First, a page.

History Society Report
Disputes over boundaries and commons in the South Pennines
Speaker:Dr. Nigel Smith
Thursday, 5 April 2018
The Alan Petford Memorial Lecture 2018
To the eye of the average walker, the moorland hills around Hebden Bridge might seem miles away from dispute and confrontation, but research carried out by Dr Nigel Smith, tells how disagreements over the location of township boundaries reached a peak of litigation in the 16th and early 17th centuries. As he told a meeting of the Hebden Bridge Local History Society, some of these disputes rumbled on even until the mid 19th century.
Then as now a boundary dispute was about access to resources, and this was the case on these moorland commons.
The land known as common was owned by the Lord of the Manor, with individual landowners given rights of access and use. These included the rights to graze animals; to get peat, clay, sand and stone; and to gather berries, rushes, heather and bracken which were so useful to upland farmers. Often a dispute arose because of over-grazing. Each owner was allowed to put a certain number of animals on the moorland commons, and if cattle owned by men from neighbouring townships were allowed to trespass, the value of the grazing was threatened.
On the often featureless moorlands boundaries are hard to discern; they could be marked by some kind of natural feature such as a ridge, or by manmade lines of stones. But boundary stones can fall over, or be dug up and moved, while natural ditches become silted up and watercourses change direction. Sometimes there was an attempt to settle a dispute by calling on the memory of residents, but this was far from perfect. In a dispute between Ovenden and Thornton townships the men of each place were set to walk the boundary between two named features. On each occasion, the lines diverged more and more, as Thornton men marched a line further to the south, claiming more land that Ovenden men thought was theirs.
Sometimes these disagreements took years to settle. A boundary between Wadsworth and Midgley contested at the end of 16th century was indicated with boundary markers in the 1590s but still marked as ‘disputed ground’ on the Myer’s map of 1835. Nigel’s research has focused especially on disputes in Langfield township on the south side of the Calder, including the high ground of Mankinholes Moor. A dispute over land here in 1605 involved the Duchy of Lancaster whose Court examined witnesses and finally appointed its surveyor William Yewart, to make a map to clarify the situation. It was fascinating to see the range of resources which Nigel has explored, including proceedings recorded in the courts, and the map itself. A significant part of his research is searching for the evidence that remains in the landscape and is hinted at in place names.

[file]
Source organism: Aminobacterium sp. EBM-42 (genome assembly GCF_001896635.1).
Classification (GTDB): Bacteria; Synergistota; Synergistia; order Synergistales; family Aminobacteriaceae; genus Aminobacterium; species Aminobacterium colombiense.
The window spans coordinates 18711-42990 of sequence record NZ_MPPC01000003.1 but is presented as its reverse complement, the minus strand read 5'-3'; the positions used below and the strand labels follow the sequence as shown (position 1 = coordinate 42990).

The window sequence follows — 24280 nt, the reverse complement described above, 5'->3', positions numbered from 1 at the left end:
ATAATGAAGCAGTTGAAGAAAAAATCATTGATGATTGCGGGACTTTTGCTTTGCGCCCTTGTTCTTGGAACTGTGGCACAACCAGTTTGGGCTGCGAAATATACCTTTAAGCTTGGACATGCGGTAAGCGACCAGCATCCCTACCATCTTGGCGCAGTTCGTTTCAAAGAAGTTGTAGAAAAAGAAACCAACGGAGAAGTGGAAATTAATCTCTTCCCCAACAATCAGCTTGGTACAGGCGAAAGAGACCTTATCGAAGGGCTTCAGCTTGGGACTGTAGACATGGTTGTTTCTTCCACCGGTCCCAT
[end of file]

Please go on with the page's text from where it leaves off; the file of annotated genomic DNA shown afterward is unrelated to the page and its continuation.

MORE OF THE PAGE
The witnesses to the Duchy Court spoke of a ‘moondike’ or ‘mondike’ which in earlier documents is described as the ‘mandike’ – a ditch used to mark a boundary. The name ‘Dick’s Lane’ probably also relates to such a boundary ditch, and its Anglo Saxon origins suggest great antiquity. Nigel has located traces of the mandike, and also some stones which were used to mark this ancient boundary in about 1699. You can encounter boundary stones on the moors, often fallen over, sometimes moved, and bearing the signs of the ancient quarrel when markings to indicate ownership have been defaced.
We tend to think of Ordnance Survey maps as definitive, but surveyors relied on local knowledge of ‘meresmen’ to identify correct boundaries, producing a sketch map that would then be open for comment. A boundary between Langfield and Rochdale is marked as ‘undefined’ on the first edition map and was re-investigated in 1890. The Boundary Remark Book kept by the surveyors recorded changes showing the addition of a line of stones where the boundary was thought to be. But by the time of the second edition map in 1908, these were marked simply as stones, rather than boundary stones, and a portion of Lancashire was absorbed into Yorkshire.
Nigel’s research is written up in more detail in the book which he edited, ‘History in the South Pennines: the legacy of Alan Petford’ which stands as a testament to the continuing and wide ranging influence of the man who encouraged so much a study of local history.
There will be an extra meeting of the Hebden Bridge Local History Society at the Methodist Church on Wednesday 18th April at 7.30, when Nick Wilding will repeat his talk about Seven centuries of recorded floods in the Calder Valley, which many people were unable to get to because of the snow.
With thanks to Sheila Graham for this report